Platform ticket

A platform ticket is a type of rail ticket issued by some railway systems, permitting the bearer to access the platforms of a railway station, but not to board and use any train services. It allows people to walk with their friends, associates and loved ones all the way to the passenger car at stations where the general public is not admitted to platforms. Trainspotters can also purchase platform tickets and enjoy their trainspotting hobbies.[1] They vary in type: some may only allow limited access and a sharply limited time of usage, while others may have totally free access to enter the platform area. During peak usage hours or rush hours, the platforms may only be available for passengers who intend to travel.

non-travel railway ticket
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Platform ticket issued at Kings Cross railway station, valid for one hour
A disused platform ticket issuing machine in Tanga, Tanzania

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Platform tickets emerged in the 19th century. At that time passenger coaches had no internal corridor, as they have today. In order to inspect tickets, conductors had to move along the outside of the train while it was in motion. Although trains moved much slower than today, there were numerous accidents. Therefore, railway operators began to check the tickets on the platform before passengers boarded the train. Passing these checkpoints required either a ticket for travel or the platform ticket, which was only valid for access to the platform. After railcars were changed, people and conductors could move from carriage to carriage so checking the tickets outside the train was no longer necessary. Most railway transport systems abolished this in the second half of the 20th century. As soon as there were no more checks, the platform ticket was unnecessary and generally was abandoned. However, as there are now automated ticket barriers, railfans and trainspotters buy these tickets to get past the barriers and onto the platform.[1]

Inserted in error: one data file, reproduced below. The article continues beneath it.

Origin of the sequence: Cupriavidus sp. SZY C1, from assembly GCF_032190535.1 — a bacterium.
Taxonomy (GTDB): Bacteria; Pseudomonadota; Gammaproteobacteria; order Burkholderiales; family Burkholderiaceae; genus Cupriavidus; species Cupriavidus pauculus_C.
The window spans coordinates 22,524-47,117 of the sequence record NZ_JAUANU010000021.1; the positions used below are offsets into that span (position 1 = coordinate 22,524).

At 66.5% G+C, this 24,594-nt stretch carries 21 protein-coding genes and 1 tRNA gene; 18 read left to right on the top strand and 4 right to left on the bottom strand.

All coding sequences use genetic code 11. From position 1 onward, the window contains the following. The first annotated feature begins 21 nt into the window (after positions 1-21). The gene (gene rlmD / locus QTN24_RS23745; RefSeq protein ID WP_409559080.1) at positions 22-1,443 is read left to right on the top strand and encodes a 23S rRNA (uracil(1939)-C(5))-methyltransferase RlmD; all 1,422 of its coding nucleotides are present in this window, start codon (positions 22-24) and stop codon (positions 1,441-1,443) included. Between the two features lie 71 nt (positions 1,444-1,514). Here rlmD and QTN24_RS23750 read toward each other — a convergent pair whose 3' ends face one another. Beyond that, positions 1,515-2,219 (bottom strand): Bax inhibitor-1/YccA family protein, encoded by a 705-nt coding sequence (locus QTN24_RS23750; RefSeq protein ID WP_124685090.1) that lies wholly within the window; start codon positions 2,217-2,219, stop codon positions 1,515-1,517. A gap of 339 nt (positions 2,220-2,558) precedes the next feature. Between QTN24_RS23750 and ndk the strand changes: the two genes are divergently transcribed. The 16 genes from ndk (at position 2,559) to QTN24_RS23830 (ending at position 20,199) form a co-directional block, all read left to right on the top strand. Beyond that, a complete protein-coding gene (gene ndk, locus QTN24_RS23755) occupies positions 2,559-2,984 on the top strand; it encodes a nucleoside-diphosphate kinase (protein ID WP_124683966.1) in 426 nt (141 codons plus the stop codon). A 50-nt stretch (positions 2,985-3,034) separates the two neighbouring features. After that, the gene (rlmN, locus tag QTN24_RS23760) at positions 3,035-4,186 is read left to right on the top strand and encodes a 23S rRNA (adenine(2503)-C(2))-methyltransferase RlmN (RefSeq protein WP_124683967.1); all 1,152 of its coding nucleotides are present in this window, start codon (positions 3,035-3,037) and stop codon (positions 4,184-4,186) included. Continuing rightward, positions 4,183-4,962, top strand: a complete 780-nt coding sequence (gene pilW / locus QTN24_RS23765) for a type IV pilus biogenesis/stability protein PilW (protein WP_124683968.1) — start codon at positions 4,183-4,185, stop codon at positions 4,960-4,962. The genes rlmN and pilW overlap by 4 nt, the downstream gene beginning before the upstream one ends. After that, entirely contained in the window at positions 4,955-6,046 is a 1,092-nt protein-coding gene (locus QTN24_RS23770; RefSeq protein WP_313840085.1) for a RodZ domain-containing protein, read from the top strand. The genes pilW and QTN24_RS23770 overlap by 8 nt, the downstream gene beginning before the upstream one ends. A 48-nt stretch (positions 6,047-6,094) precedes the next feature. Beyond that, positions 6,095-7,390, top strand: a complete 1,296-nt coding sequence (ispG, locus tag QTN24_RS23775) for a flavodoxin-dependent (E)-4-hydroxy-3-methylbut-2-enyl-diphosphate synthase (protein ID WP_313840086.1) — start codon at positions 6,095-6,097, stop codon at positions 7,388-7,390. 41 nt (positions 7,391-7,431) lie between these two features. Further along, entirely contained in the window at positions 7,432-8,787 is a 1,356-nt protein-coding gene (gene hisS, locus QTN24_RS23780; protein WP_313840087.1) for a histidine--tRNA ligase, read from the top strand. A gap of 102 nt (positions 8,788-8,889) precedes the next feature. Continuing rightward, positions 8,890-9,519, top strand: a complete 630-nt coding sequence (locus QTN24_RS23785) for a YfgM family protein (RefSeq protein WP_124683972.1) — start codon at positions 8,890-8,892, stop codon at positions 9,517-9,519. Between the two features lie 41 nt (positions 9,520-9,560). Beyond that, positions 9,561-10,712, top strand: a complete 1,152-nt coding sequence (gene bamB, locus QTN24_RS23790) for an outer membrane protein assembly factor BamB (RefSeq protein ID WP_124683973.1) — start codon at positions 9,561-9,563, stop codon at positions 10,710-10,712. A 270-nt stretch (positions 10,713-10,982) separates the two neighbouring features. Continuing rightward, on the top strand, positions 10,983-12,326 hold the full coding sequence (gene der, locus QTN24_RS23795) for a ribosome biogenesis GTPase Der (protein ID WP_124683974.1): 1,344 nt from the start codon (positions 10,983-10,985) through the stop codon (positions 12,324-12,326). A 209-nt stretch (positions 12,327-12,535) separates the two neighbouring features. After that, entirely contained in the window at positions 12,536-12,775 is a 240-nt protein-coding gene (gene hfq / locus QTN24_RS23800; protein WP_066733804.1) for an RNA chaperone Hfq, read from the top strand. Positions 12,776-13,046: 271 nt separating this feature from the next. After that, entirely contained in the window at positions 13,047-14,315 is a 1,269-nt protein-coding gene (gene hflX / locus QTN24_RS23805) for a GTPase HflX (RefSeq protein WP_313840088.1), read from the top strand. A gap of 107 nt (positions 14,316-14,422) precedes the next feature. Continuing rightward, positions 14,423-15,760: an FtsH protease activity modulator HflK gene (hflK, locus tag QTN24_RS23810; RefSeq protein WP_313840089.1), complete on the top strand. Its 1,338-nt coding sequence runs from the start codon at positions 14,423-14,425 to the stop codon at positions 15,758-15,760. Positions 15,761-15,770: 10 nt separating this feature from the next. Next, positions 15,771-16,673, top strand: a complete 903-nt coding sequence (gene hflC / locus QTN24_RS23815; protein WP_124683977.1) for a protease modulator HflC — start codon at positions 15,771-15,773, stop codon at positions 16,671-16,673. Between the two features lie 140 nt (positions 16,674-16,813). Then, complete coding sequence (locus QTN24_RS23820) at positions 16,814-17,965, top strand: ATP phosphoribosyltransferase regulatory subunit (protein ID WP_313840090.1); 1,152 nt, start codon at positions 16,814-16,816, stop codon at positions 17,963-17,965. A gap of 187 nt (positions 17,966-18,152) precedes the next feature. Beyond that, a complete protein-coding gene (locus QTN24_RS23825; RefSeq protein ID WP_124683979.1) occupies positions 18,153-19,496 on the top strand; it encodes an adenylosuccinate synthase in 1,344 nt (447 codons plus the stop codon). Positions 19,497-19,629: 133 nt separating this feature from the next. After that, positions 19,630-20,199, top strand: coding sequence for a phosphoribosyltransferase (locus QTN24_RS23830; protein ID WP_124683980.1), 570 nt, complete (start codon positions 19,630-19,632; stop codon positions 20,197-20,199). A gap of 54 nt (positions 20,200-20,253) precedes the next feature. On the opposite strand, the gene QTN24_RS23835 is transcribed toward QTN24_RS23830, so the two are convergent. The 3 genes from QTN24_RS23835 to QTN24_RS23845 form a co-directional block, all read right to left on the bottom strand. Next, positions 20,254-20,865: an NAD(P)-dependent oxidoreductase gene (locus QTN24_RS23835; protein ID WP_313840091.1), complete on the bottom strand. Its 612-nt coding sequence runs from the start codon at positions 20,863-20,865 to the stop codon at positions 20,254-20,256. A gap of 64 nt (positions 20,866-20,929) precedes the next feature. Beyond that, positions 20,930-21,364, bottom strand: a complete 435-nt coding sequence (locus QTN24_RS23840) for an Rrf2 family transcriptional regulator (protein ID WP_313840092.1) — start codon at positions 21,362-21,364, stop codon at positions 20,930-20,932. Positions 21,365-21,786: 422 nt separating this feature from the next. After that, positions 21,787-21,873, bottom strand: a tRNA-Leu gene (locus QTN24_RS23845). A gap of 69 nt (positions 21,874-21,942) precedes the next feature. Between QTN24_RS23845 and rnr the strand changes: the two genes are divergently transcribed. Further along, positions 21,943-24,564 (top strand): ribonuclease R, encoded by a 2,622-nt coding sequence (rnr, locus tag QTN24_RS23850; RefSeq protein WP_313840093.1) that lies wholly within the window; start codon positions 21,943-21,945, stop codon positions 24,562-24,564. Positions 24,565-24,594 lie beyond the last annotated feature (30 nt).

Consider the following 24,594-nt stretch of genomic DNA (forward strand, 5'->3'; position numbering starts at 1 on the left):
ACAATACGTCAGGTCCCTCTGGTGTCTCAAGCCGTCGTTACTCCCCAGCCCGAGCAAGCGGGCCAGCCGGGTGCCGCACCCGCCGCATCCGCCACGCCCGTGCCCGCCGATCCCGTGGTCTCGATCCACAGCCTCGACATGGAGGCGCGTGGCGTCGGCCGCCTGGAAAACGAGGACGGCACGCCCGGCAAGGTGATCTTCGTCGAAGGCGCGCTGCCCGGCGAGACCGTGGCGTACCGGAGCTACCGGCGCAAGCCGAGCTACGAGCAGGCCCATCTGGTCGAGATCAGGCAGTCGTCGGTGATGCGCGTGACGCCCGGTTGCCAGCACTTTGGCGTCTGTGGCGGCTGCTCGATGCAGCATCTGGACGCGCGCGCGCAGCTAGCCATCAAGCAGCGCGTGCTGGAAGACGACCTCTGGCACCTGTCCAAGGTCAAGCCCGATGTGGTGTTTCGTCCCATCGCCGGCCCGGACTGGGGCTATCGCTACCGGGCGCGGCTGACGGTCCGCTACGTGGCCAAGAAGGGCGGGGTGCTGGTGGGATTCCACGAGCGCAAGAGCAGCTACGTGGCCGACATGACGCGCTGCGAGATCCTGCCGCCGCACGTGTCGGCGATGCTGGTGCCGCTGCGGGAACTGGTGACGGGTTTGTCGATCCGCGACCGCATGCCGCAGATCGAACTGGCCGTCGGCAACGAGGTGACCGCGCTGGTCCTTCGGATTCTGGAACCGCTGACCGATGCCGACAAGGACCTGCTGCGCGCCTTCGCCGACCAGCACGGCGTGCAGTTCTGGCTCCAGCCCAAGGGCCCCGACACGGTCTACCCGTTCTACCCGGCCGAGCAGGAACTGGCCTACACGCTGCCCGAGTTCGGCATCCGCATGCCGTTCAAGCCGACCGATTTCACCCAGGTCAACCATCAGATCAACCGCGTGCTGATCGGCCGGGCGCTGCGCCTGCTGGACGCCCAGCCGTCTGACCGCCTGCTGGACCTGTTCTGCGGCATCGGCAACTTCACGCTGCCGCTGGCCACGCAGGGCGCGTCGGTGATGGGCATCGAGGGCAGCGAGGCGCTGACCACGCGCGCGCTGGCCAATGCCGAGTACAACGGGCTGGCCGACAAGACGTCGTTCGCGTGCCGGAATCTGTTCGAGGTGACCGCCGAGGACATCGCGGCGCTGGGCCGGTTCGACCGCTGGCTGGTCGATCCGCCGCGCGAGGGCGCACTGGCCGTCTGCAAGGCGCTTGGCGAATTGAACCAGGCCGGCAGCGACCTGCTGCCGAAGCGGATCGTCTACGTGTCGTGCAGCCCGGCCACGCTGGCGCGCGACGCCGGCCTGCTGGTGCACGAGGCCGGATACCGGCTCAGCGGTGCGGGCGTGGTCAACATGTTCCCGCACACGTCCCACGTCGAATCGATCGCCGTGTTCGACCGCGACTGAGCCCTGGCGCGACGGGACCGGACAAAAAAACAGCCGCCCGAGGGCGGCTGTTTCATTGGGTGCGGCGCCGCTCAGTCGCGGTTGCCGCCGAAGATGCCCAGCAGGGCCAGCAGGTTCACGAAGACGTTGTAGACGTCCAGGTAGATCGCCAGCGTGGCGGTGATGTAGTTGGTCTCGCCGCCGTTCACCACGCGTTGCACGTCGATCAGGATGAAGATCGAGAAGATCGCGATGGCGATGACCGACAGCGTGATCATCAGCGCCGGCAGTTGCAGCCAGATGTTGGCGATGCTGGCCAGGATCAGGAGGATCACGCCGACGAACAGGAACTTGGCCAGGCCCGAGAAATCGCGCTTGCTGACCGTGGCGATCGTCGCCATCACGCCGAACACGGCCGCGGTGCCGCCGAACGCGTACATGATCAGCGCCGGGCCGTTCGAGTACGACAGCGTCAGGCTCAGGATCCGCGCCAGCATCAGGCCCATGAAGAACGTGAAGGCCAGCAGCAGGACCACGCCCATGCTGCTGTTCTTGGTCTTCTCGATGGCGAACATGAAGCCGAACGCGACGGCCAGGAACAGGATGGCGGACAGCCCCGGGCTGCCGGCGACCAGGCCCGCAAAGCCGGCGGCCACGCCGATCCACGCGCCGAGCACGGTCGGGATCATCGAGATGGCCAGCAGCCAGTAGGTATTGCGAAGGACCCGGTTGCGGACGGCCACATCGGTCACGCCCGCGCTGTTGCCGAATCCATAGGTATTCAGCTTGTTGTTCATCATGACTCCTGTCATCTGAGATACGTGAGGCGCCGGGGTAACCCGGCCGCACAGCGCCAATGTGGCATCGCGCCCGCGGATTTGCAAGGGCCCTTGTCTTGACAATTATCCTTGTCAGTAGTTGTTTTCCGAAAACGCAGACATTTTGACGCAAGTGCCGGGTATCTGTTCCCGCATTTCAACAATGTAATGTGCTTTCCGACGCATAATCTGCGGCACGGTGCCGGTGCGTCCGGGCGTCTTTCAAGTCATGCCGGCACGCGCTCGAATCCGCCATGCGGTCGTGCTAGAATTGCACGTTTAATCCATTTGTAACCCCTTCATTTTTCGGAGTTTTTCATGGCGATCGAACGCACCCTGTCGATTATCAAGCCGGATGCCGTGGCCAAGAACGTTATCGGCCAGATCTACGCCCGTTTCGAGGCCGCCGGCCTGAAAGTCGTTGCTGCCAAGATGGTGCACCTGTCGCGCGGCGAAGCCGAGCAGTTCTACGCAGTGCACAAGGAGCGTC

Permit to escort departure passengers at Beijing West railway station

China Railways ceased to issue platform tickets from 2014.[2] At some major stations like Beijing West railway station, a person can still escort a passenger in need by applying for a permit with the escorter’s ID card.[3]

In Germany the Royal Prussian Railway was the first carrier to introduce ticket checks outside the trains in 1893. Other railways in Germany soon followed. Platform checks and tickets were done away with in East Germany in 1970 and in West Germany in 1974. In some local transportation networks, they lasted longer; the last one in which they still apply is public transportation in Hamburg, where platform tickets must be bought to access the platforms without a travel ticket. The price is 0.10 euros.

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